The house was founded in 1945 by the late Madame Carven, the French couturier who traveled the world with her collections. The French contemporary brand and its parent company, Société Béranger, have filed a voluntary petition with the Paris Commercial Court for the French equivalent of Chapter 11 bankruptcy protection, the spokesman said.
Carven underwent a renaissance under Sebaoun and the former artistic director Guillaume Henry, who positioned it as a contemporary brand.
After Henry moved to Nina Ricci, the brand initially named Alexis Martial and Adrien Caillaudaud as artistic directors for the women’s collections, and Barnabé Hardy for men’s.
The company, which was “already fragile,” was hit to the tune of several million euros by a delay in the production of its spring 2018 collection designed by Serge Ruffieux, which forced it to cancel deliveries, he explained. Carven, which employs 99 people, has annual revenues in the region of 20 million euros.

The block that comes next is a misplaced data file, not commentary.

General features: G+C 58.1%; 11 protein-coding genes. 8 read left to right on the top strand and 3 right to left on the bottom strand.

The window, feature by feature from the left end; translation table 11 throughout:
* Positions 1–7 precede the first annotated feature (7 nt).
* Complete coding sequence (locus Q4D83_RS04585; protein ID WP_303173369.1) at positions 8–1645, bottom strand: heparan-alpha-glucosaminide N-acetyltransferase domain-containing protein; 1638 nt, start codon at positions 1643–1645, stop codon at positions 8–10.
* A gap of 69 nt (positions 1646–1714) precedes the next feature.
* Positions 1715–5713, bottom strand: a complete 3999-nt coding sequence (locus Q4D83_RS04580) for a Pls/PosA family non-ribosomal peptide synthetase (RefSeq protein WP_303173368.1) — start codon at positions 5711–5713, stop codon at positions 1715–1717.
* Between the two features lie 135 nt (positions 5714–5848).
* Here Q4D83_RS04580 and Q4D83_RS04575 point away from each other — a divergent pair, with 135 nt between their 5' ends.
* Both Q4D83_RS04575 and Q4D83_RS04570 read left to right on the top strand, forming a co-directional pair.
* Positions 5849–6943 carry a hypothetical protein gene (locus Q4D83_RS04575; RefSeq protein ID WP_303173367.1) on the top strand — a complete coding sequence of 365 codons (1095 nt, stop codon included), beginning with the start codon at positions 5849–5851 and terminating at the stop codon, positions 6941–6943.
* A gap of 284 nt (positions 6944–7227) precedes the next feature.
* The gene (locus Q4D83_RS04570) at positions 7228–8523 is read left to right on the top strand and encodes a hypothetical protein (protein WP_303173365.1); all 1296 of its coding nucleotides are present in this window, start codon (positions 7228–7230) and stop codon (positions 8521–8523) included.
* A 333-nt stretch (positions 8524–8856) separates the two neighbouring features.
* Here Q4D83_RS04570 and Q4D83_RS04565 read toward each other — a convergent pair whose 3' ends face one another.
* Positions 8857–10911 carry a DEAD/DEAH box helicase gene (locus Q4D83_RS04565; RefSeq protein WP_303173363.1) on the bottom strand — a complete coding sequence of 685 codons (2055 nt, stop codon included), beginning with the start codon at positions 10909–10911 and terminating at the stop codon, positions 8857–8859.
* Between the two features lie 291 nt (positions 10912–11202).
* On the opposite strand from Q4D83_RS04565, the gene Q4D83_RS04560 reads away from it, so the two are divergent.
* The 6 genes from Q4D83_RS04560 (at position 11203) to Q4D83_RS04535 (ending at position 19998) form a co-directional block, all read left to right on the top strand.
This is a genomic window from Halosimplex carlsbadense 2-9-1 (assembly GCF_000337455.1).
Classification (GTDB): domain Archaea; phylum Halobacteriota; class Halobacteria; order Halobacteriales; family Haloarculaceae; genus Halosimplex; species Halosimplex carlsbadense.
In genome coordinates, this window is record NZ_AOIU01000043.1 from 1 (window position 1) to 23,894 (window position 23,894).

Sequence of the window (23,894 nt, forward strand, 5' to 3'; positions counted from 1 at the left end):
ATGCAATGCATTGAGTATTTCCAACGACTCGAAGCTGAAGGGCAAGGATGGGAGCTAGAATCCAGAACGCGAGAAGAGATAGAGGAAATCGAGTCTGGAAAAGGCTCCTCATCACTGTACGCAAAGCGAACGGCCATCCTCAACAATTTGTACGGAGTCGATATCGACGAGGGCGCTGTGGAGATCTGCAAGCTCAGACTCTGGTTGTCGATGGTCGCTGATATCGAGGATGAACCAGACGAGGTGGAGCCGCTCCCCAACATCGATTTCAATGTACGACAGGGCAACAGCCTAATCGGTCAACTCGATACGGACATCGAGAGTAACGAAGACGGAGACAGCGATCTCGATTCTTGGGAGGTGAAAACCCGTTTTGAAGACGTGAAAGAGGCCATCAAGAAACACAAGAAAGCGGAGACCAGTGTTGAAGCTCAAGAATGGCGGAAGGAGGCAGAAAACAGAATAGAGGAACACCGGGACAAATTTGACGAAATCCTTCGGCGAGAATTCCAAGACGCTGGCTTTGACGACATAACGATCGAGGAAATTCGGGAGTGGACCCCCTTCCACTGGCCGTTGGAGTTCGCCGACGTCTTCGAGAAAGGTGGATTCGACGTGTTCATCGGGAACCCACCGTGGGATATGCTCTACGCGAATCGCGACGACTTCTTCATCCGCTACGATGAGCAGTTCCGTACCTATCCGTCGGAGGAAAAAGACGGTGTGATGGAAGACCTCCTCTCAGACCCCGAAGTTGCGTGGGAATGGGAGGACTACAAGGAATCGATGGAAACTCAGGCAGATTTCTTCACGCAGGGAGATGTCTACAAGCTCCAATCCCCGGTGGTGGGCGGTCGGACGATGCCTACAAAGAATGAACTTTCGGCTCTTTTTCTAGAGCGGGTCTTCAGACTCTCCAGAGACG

The ownership structure of the label, which sold a majority stake to Hong Kong-based Bluebell Group in 2016, is unclear. At the time, Bluebell veteran Sophie de Rougemont was appointed chief executive officer, succeeding Henri Sebaoun, head of Société Béranger, which purchased Carven in 2008.
The spokesman said the label is held by eight shareholders including Bluebell, Sebaoun and Turenne Capital, but he could not confirm if Bluebell still owns a majority stake. Italian media reported in March that Italian private equity fund Style Capital, which owns a minority stake in MSGM, was kicking the tires on Carven.